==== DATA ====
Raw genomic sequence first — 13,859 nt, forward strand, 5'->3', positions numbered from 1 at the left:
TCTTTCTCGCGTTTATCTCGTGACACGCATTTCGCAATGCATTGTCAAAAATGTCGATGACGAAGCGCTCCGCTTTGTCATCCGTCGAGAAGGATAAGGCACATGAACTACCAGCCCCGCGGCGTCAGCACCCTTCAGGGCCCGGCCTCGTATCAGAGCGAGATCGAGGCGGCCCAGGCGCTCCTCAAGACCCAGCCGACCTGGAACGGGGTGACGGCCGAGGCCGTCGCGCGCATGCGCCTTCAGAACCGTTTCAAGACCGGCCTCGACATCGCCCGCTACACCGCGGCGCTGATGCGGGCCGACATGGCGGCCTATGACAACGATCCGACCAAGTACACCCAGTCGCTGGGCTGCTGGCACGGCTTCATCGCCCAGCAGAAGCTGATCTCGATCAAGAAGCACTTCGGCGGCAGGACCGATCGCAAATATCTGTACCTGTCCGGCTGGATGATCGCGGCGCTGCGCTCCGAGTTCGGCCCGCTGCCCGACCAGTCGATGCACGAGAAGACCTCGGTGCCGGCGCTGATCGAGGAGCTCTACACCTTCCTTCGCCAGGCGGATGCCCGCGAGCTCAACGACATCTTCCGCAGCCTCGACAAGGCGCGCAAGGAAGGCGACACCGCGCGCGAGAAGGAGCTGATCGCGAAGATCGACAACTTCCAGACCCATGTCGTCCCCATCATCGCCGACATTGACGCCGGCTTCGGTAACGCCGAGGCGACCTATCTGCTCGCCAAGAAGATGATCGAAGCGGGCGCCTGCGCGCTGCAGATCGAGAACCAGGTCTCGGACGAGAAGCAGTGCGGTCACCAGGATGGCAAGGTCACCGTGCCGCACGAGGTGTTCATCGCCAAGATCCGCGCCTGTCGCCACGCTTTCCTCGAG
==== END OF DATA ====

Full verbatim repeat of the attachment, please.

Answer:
Raw genomic sequence first — 13,859 nt, forward strand, 5'->3', positions numbered from 1 at the left:
TCTTTCTCGCGTTTATCTCGTGACACGCATTTCGCAATGCATTGTCAAAAATGTCGATGACGAAGCGCTCCGCTTTGTCATCCGTCGAGAAGGATAAGGCACATGAACTACCAGCCCCGCGGCGTCAGCACCCTTCAGGGCCCGGCCTCGTATCAGAGCGAGATCGAGGCGGCCCAGGCGCTCCTCAAGACCCAGCCGACCTGGAACGGGGTGACGGCCGAGGCCGTCGCGCGCATGCGCCTTCAGAACCGTTTCAAGACCGGCCTCGACATCGCCCGCTACACCGCGGCGCTGATGCGGGCCGACATGGCGGCCTATGACAACGATCCGACCAAGTACACCCAGTCGCTGGGCTGCTGGCACGGCTTCATCGCCCAGCAGAAGCTGATCTCGATCAAGAAGCACTTCGGCGGCAGGACCGATCGCAAATATCTGTACCTGTCCGGCTGGATGATCGCGGCGCTGCGCTCCGAGTTCGGCCCGCTGCCCGACCAGTCGATGCACGAGAAGACCTCGGTGCCGGCGCTGATCGAGGAGCTCTACACCTTCCTTCGCCAGGCGGATGCCCGCGAGCTCAACGACATCTTCCGCAGCCTCGACAAGGCGCGCAAGGAAGGCGACACCGCGCGCGAGAAGGAGCTGATCGCGAAGATCGACAACTTCCAGACCCATGTCGTCCCCATCATCGCCGACATTGACGCCGGCTTCGGTAACGCCGAGGCGACCTATCTGCTCGCCAAGAAGATGATCGAAGCGGGCGCCTGCGCGCTGCAGATCGAGAACCAGGTCTCGGACGAGAAGCAGTGCGGTCACCAGGATGGCAAGGTCACCGTGCCGCACGAGGTGTTCATCGCCAAGATCCGCGCCTGTCGCCACGCTTTCCTCGAG